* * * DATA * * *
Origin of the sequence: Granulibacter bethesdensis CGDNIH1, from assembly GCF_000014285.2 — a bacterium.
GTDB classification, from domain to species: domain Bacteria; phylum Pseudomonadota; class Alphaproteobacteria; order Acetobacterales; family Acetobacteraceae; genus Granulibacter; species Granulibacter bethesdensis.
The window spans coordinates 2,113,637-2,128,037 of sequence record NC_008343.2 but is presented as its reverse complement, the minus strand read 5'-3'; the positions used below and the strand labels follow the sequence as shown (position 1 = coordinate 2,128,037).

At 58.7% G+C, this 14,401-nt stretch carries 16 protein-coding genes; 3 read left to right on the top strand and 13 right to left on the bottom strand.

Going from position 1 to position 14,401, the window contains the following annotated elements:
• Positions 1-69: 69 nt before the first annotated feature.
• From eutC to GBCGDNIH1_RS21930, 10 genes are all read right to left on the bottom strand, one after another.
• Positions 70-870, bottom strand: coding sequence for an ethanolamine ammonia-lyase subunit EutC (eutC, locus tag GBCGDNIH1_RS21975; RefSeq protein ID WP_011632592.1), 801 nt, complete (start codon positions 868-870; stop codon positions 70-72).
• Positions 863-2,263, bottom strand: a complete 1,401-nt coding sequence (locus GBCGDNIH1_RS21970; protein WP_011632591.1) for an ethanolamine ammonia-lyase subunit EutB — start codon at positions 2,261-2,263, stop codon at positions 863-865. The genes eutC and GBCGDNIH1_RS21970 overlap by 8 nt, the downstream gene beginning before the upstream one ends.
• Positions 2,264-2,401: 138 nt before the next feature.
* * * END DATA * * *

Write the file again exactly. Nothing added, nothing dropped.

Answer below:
Origin of the sequence: Granulibacter bethesdensis CGDNIH1, from assembly GCF_000014285.2 — a bacterium.
GTDB classification, from domain to species: domain Bacteria; phylum Pseudomonadota; class Alphaproteobacteria; order Acetobacterales; family Acetobacteraceae; genus Granulibacter; species Granulibacter bethesdensis.
The window spans coordinates 2,113,637-2,128,037 of sequence record NC_008343.2 but is presented as its reverse complement, the minus strand read 5'-3'; the positions used below and the strand labels follow the sequence as shown (position 1 = coordinate 2,128,037).

At 58.7% G+C, this 14,401-nt stretch carries 16 protein-coding genes; 3 read left to right on the top strand and 13 right to left on the bottom strand.

Going from position 1 to position 14,401, the window contains the following annotated elements:
• Positions 1-69: 69 nt before the first annotated feature.
• From eutC to GBCGDNIH1_RS21930, 10 genes are all read right to left on the bottom strand, one after another.
• Positions 70-870, bottom strand: coding sequence for an ethanolamine ammonia-lyase subunit EutC (eutC, locus tag GBCGDNIH1_RS21975; RefSeq protein ID WP_011632592.1), 801 nt, complete (start codon positions 868-870; stop codon positions 70-72).
• Positions 863-2,263, bottom strand: a complete 1,401-nt coding sequence (locus GBCGDNIH1_RS21970; protein WP_011632591.1) for an ethanolamine ammonia-lyase subunit EutB — start codon at positions 2,261-2,263, stop codon at positions 863-865. The genes eutC and GBCGDNIH1_RS21970 overlap by 8 nt, the downstream gene beginning before the upstream one ends.
• Positions 2,264-2,401: 138 nt before the next feature.